With Paul Reid

Regional

With Paul Reid

The Sporting EDGE

Thursday, January 07, 2021

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Recent incidents have brought to the fore the need for athletes to plan properly for retirement before their career ends.

With more and more Jamaican sports stars getting the opportunity to play sports professionally, track and field, football, cricket, basketball, netball, tennis, etc, the need to plan for retirement should not be overlooked.

Most sports 'careers' end in the mid-30s and with people living longer, they have maybe another 50 years to live after walking away from competition.

Just not turning up for training and competition or ending a professional relationship with a shoe company and sliding into being a homebody is not enough as the time that was spent preparing and competing must now be filled, and filled with meaningful events that will keep these people as focused as they did in honing their craft for so many years.

What has also proven to be true is that many athletes who had enjoyed a certain level of fame and success can get addicted to the 'video lights' and fawning fans and just going about the mundane activities that us 'ordinary folks' have to endure in our less than spectacular lives, is not for them.

Many former athletes whose every move and actions and every quote were chronicled and reported on for years are now, by and large, ignored by the masses, except for their enablers and sycophants.

Last week, our senses were attacked by a music (and I used the word music loosely) video from sprint legend Usain Bolt which prompted a comment from dancehall star Popcaan suggesting that the Olympian should invest in someone with real talent for music.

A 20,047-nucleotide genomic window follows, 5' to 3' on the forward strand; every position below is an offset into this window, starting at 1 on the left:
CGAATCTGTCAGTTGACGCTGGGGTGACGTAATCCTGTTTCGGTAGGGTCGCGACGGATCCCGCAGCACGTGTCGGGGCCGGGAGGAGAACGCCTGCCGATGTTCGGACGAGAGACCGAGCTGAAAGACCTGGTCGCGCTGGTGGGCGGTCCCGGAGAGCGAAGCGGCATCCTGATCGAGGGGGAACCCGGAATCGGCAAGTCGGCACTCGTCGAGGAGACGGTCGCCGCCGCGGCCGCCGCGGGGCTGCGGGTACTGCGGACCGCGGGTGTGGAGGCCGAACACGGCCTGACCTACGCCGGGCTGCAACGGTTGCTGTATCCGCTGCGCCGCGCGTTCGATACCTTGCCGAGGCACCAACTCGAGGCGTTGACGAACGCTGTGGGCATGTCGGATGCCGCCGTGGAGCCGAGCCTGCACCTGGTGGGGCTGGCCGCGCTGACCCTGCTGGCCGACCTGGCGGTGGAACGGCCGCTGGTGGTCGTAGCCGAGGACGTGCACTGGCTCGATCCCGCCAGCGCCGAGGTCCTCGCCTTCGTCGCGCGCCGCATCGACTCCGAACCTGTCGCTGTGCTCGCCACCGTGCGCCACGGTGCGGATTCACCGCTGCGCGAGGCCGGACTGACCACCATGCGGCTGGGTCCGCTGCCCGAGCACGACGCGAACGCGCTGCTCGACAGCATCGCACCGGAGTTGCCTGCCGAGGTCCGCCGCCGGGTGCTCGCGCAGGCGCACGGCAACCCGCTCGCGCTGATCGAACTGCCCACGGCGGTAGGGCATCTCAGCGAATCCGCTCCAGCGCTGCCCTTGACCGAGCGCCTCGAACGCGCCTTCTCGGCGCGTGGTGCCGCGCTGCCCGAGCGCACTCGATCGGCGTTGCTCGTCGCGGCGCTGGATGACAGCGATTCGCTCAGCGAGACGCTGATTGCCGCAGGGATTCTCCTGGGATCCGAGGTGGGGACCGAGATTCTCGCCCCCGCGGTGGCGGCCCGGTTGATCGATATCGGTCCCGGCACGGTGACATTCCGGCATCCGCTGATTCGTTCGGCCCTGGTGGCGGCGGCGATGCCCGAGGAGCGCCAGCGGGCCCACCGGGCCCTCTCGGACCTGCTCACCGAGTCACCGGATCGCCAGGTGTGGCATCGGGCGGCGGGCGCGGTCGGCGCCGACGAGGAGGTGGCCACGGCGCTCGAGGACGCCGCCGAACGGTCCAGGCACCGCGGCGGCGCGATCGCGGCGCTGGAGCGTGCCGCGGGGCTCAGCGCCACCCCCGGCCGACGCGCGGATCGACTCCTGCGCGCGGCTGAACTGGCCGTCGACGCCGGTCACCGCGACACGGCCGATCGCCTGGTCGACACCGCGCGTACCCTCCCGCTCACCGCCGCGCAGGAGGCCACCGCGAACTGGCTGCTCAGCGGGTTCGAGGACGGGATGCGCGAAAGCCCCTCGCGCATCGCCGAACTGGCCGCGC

We have seen Bolt chase his dreams of playing professional football, a sport he never played seriously at any level in his life, and few will begrudge him for the perks that fame and money brings.

Many will say 'leave him alone, who is he hurting or whose money is he spending, certainly not mine.' But what is next for the hyperactive Bolt? Making a bid to play for the West Indies or playing basketball?

Michael Jordan once famously played professional baseball in between stints in the NBA, fulfilling what he said then was a dream he had as a boy, and who would want to deny anyone their dreams?

Jordan went to baseball in the prime of his athletics career, not at the end, and chasing dreams is reserved for the filthy rich who can indulge their whimsies.

Most retired athletes are too busy carefully investing their money or for the most parts, going job hunting, it is only the vast minority who manages to stay on in the sport, as broadcasters, coaches or sports administrators.

The recent history of sports is replete with retired athletes who had made no serious plans for retirement and who have found it difficult to adjust to 'everyday life,' which, in most cases, they will have to endure for many another 40 or 50 years, much longer than their 'careers' in sports.

Psychologists have said that the addiction to fame and attention can be as bad as the addiction to drugs, and some athletes will do anything to stay relevant or at least relevant to their fans.

What else could have led Americans Carl Lewis and Dennis Rodman, just two examples, to go to the extent they did to stay relevant.

Lewis, who won 19 medals at the Olympics and World Championships, is almost as famous for his failed attempts at a singing career and his mangling of the American national anthem in 1993, is still a YouTube favourite.

Rodman, one of the greatest rebounder in the history of the NBA and who made playing defence attractive, however, except for those who saw him play in his prime, is known as an almost comical character, dressing up in bizarre outfits and once showed up for an autograph session dressed in a bridal outfit.

Proper planning for retirement could have avoided these circus-like situations, and while no one begrudges wealthy men and women enjoying what they worked very hard for, there is always the risk of watering down the brand. In years to come when the next generation searches the Internet, what they will see is not the greatness of the person, but the buffoonery of their post-competition lives.


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